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Discouraged and Disrespected at SBA
Federal News Radio has heard accusations of whistleblower retaliation, hostile work environments, and morale problems at the Small Business Administration. The Office of Special Counsel investigated and SBA says it is trying to root out waste, fraud, and abuse. What's the real story? Federal News Radio investigates in the series, Discouraged and Disrespected at SBA.
Part 3: SBA whistleblowers weigh resolution options
Wednesday - 2/9/2011, 6:46am EST
(This is part 3 of Federal News Radio's investigative series, "Discouraged and Disrespected at SBA.")
By Jason Miller
Federal News Radio
Karla Saunders is preparing to sue the Small Business Administration in federal court.
She said she has exhausted every other means to stop agency managers from retaliating against her for blowing the whistle on alleged abuse and for testifying on behalf of another employee against SBA senior officials for mistreatment.
The Office of Special Counsel sided with Saunders, determining she was discriminated against and retaliated against for blowing the whistle. She has written several letters to current and past SBA administrators and senior officials asking for help. But, she said, her situation only has deteriorated.
And as of Feb. 8, OSC decided to launch an investigation into Saunders' most recent complaints of retaliation from SBA chief human capital officer Kevin Mahoney. Saunders said Mahoney never returned her to her previous position as head of training as OSC instructed.
"He asked me to come back as an advisor and I said, 'No,'" Saunders said. "But he virtually made me an advisor anyways because he altered the position. They have folks outside of the training division doing training, including a GS-9 who is running training sessions, including one for managers, developing a work plan for training and scheduling meetings with contractors."
Saunders is a GS-15 with more than 25 years of experience in federal HR training.
Vincent Melehy, Saunders' attorney, said he will file a complaint on behalf of Saunders in federal court in the next few months.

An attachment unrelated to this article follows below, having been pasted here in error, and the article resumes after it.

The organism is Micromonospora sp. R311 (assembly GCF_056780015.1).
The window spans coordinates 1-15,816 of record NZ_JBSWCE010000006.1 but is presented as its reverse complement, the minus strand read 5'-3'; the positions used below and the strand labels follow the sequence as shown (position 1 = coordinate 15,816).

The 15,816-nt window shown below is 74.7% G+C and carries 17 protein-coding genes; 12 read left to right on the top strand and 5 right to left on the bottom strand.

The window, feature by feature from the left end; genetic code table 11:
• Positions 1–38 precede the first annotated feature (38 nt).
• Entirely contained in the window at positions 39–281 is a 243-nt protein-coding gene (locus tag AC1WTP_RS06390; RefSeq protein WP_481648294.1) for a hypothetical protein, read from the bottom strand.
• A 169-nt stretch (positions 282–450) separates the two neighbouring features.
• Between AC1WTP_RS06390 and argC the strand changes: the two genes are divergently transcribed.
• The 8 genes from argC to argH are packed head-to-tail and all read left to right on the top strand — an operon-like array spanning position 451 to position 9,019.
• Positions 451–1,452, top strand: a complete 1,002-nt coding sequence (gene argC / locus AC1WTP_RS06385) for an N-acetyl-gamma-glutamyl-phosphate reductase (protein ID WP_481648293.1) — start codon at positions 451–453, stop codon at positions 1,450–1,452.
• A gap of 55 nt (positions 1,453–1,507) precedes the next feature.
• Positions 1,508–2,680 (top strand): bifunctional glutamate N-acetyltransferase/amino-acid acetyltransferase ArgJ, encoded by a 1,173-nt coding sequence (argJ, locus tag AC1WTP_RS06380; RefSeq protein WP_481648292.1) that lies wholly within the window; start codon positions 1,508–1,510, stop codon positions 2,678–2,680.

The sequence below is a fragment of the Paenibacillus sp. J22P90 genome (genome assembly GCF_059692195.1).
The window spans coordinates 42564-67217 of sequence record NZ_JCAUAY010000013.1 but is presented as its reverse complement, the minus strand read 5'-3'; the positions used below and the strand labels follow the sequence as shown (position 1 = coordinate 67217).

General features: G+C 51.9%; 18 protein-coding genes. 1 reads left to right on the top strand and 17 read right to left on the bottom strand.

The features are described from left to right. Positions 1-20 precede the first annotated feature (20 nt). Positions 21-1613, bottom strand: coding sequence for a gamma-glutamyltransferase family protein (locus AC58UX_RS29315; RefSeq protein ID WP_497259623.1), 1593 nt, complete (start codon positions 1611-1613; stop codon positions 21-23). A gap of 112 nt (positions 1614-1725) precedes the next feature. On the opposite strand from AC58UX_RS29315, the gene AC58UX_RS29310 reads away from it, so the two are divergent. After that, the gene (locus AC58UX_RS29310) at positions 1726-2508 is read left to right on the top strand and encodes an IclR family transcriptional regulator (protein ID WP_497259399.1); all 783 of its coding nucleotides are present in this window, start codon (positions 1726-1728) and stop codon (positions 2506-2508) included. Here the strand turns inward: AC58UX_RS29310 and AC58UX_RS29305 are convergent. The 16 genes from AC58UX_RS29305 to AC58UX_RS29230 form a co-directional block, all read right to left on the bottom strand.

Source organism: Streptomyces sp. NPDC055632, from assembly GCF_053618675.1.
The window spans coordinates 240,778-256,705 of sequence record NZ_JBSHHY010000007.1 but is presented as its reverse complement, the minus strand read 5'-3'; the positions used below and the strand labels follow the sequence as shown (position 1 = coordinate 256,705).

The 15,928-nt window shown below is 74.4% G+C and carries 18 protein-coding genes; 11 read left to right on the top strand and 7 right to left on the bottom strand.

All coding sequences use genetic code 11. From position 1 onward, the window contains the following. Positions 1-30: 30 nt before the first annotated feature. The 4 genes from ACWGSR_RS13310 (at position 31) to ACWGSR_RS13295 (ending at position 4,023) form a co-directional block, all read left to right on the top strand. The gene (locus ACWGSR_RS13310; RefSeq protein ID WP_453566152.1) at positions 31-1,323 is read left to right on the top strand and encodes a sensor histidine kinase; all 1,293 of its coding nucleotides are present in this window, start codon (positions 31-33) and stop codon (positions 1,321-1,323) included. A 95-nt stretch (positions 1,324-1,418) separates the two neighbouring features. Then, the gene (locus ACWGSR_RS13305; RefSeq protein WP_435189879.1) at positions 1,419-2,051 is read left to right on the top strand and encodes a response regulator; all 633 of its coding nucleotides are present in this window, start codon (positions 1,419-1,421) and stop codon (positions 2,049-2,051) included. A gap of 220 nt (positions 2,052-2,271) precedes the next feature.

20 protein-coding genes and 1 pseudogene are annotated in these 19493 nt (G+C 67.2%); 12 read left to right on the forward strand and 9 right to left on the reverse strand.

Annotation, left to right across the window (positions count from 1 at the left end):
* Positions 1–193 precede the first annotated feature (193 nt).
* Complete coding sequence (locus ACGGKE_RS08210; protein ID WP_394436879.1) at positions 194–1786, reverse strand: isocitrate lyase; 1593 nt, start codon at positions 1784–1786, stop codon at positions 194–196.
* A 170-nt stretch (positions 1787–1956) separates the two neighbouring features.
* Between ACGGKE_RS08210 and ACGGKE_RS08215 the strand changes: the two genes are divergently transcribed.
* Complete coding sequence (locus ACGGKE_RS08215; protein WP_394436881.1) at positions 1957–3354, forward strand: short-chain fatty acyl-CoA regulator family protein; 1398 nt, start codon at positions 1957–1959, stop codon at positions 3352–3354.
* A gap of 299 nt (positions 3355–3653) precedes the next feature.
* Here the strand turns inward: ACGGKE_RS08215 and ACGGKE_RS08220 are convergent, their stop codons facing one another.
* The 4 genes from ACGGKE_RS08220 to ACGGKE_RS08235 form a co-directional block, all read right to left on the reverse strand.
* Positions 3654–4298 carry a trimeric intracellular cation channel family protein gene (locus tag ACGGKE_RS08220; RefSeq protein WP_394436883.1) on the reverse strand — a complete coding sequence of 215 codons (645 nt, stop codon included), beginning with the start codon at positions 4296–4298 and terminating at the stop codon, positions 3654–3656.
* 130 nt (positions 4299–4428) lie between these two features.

"My own litmus test for federal court cases is the case is strong and that the damages are significant because the resources required to litigate in federal court are substantially greater," he said. "Taking an agency to federal court doesn't happen very often."
Melehy, who also represents four other SBA employees who are facing similar management reprisals, said SBA's actions are systemic and the only way to get swift and decisive action is to escalate the case.
Settlement is in the works
Saunders said she has been facing retaliation for about three years. After spending most of her career in human resources and training, SBA managers put her in two positions she wasn't qualified for: the Office of Faith-Based Initiatives and the Office of Entrepreneurial Development.
When OSC ruled in her favor and ordered SBA to make her head of training again, Saunders said the agency gutted her position by taking away staff and budget.
"My focus is not to fix the overall problem at the agency, but to fix the situation for my client," Melehy said. "She wants a federal court jury to say she was retaliated against and discriminated against and award her damages for what the agency has done to her."
But Saunders said she isn't pursuing the case for money. If so, she would have settled with SBA already.
Melehy confirmed settlement negotiations took place, but they didn't go so well. He would not offer specific details about SBA's proposal.
"The settlement negotiations concerned her continued status at the agency, monetary sums and some other details regarding her employment," Melehy said. "The agency significantly changed its position during the settlement discussions a couple of times and at the last minute when we were close to something, they pulled major provisions out of the offer. And, it frankly was a little bit troubling. It created some trust issues."
He added that Saunders and SBA recently have gone back to the bargaining table to settle her case, but a suit in federal court remains in the works if an agreement can't be reached.
"This is about standing up for what's right," Saunders said. "It's about change. It's about treating employees fairly. It's about appreciating the talents employees bring and protecting employees rights and not mistreating them for being brave enough to stand up for what's right."
SBA's Jonathan Swain, the assistant administrator for communications and public liaison, in e-mailed responses to questions said, "Many of your questions relate to ongoing personnel matters pertaining to a few employees. Out of respect for individual employee privacy and to ensure the integrity of the dispute resolution process including potential mediation or settlement, it is the agency's policy to not discuss ongoing or pending personnel matters publicly."
Swain said more generally that one of SBA Administrator Karen Mills' top priorities has been investing in the SBA workforce through training and professional development opportunities. He said SBA has put additional budget resources to training. Last year, he said, more than 1,000 of the agency's employees participated in training and professional development opportunities.